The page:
Hiring Salespeople - Prospectors


You may call them hunters, sales development reps, prospectors, or lead generation reps. Either way, this type of salesperson is responsible for identifying and acquiring new customers for your organization. We’ve spent a lot of time recruiting for this role in the past month and want to share a couple of observations we’ve made before you hire this type of salesperson.

1. Prospectors Do Exist

If you’ve ever tried to hire somebody for a lead generation role, you may have found that your applicants don’t want to prospect, say they will prospect but don’t, or try to change your sales process around to make you think they are prospecting. Consequently, you reached the conclusion to hire a salesperson and hope they will prospect – or hold onto your underperforming current salesperson that “has rapport with your market” rather than focusing on new customers.

We recently performed executive searches for this role in New York City, Rochester New York, Tampa Bay Florida, Atlanta Georgia, Sacramento California, and Boston Massachusetts. To our delight – there is an abundance of sales hunters out there!

Unfortunately, you may still struggle to find these prospectors. Why? Well, if you have a representative that specialized and succeeded in acquiring new customers – would you let that person go? Almost never, and neither are other companies.

You have to use proactive headhunting!

You can’t find successful prospectors by posting an ad on a job board or badgering students at job fairs. In other words, successful prospects are most likely not looking for a job. As a result, you must proactively recruit and position your company to engage this talent.

2. Prospectors Work in the Front of the Sales Cycle

When you hire a salesperson don’t expect them to be a jack of all trades. As market landscapes have become more competitive, solutions more complex, and organizational decision less organized – completing a sales cycle becomes time-consuming.

Don’t bog your prospectors down with administrative functions, proposal writing, closing responsibilities, or account management activities. Because sales engineers, outside salespeople, and account managers have different skillsets and should have different performance objectives. The best companies are allowing their prospectors to specialize in lead generation and appointment setting. This skill is becoming increasingly more important, and we recommend that you invest in it.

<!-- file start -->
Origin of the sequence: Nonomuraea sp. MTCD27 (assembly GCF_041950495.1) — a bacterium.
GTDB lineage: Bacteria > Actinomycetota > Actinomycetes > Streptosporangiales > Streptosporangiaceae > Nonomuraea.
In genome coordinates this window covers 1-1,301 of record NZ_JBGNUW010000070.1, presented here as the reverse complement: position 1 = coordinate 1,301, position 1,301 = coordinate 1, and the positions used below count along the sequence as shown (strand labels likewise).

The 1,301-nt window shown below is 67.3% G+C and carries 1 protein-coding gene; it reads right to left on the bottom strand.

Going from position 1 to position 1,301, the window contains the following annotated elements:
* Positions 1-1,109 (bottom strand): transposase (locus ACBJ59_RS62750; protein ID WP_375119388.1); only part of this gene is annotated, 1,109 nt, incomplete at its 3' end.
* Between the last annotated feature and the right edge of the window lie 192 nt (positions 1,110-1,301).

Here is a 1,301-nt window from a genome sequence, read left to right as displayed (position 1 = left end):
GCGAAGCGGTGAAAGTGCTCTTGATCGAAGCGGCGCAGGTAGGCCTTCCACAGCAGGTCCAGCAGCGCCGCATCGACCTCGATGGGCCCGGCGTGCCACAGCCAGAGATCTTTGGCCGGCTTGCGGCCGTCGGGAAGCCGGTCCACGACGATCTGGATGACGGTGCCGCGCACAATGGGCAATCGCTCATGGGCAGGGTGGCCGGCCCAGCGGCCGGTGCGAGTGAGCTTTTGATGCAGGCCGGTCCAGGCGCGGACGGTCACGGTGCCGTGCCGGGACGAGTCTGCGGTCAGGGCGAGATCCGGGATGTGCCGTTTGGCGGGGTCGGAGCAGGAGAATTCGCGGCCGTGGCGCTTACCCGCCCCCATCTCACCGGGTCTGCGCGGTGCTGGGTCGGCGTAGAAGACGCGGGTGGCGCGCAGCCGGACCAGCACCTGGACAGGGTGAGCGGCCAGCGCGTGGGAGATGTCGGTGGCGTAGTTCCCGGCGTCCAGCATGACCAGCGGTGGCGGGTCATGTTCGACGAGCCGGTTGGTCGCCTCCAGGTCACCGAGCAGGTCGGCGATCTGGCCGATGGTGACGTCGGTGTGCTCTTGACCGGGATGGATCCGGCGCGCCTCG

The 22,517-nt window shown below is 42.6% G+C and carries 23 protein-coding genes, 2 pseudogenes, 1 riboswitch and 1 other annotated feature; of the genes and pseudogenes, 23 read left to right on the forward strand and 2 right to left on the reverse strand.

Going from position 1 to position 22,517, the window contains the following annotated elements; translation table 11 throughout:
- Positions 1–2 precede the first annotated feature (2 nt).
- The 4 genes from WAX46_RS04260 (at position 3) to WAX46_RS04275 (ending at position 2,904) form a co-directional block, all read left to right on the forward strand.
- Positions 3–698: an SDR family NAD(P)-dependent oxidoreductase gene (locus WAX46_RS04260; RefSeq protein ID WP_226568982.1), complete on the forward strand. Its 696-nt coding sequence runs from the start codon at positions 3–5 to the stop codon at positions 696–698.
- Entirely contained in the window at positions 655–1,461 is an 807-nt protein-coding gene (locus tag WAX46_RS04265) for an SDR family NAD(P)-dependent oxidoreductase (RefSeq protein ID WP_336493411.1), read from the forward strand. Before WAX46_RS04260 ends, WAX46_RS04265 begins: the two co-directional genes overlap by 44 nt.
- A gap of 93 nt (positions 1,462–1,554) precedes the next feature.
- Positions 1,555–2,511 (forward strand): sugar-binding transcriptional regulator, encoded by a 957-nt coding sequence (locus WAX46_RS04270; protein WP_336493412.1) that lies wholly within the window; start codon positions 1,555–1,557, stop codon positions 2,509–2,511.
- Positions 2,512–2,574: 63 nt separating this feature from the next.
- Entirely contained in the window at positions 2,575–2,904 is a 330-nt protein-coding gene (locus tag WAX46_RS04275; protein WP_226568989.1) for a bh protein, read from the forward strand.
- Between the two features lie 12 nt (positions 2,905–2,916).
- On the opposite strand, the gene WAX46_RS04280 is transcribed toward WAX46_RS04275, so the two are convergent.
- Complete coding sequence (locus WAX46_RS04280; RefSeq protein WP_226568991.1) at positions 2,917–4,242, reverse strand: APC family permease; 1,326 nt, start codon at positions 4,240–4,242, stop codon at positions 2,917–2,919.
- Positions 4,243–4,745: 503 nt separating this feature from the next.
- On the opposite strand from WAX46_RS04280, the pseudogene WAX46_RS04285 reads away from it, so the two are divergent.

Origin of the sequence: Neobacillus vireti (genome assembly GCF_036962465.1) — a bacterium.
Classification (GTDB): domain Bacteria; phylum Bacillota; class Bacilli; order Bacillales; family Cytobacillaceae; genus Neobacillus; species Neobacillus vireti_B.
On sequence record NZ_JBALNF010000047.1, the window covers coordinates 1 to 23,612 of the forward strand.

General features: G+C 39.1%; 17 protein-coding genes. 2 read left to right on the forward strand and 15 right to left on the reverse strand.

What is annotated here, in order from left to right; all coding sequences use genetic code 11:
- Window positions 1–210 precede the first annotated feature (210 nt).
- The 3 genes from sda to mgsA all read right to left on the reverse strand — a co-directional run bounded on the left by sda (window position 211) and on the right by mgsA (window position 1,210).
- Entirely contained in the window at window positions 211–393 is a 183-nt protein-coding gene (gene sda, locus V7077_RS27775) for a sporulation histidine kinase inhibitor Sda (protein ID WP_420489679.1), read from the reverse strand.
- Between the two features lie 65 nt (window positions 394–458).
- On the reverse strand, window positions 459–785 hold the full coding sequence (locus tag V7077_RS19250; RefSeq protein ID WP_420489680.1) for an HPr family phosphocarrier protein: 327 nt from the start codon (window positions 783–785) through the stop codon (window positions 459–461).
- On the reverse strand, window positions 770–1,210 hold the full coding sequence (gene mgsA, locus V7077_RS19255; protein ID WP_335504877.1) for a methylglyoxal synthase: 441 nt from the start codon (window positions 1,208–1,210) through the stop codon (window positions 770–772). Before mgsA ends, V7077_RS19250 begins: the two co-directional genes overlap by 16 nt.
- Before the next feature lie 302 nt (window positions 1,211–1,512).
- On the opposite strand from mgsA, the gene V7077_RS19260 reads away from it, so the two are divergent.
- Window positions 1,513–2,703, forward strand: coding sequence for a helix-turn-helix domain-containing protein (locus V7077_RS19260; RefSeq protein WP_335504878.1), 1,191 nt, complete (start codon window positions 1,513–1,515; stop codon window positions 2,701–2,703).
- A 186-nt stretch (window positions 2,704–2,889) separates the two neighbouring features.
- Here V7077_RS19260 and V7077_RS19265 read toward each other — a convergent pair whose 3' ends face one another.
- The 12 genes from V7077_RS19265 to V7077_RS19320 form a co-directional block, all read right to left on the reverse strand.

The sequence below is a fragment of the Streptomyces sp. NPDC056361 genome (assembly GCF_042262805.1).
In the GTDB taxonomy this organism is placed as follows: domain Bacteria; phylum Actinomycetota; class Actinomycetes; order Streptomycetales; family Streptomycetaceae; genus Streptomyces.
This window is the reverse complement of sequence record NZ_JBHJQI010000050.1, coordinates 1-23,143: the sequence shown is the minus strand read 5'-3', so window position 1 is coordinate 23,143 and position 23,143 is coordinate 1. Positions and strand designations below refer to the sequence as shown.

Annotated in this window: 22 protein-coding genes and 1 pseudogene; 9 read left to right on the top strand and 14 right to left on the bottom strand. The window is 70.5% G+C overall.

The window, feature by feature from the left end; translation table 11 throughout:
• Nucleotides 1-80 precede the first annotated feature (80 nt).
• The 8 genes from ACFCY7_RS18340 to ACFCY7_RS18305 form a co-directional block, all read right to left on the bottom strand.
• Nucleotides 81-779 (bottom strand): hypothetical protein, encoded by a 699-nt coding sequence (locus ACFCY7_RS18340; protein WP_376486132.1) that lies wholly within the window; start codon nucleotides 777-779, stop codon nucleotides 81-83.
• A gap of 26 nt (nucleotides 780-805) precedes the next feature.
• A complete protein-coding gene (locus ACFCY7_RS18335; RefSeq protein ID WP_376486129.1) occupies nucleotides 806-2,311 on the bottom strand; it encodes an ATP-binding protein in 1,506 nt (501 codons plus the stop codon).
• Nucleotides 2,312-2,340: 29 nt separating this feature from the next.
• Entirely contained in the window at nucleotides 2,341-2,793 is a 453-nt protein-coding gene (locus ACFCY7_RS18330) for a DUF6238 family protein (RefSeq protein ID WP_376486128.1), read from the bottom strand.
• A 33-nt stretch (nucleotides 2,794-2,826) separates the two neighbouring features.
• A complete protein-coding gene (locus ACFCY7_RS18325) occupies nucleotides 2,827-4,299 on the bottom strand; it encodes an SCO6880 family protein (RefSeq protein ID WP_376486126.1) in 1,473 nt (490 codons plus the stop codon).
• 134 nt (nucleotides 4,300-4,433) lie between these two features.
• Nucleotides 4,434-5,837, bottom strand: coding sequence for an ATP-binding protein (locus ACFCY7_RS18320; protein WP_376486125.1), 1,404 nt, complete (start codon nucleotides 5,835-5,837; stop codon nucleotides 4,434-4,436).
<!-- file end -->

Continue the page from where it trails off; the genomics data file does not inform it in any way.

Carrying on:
3. You Need a Prospecting Process

While you should strive for members of your sales staff to be dedicated prospectors, you will find that there is no such thing as a natural prospector. We aren’t intuitively born to be able to hunt for new business in the modern environment – that’s why we need to follow a process.

A good prospecting process always has two key fundamental prerequisites: It is performed on the business-level decision maker of the company you are targeting and it contains the right message about bottom-line results.

Once you have those two pieces in place, you begin your prospecting methods. What do our emails look like? Do they include personalized messaging, video, and engagement content? Am I connecting with them on LinkedIn and utilizing social selling? How about sending direct mail to their location to create awareness across platforms? Furthermore, do we send personalized calendar invites for a call/meeting? Finally, am I calling them with the objective of setting up an appointment?

Hiring Prospectors Isn’t Easy!

Let us help you. View our sales recruiting.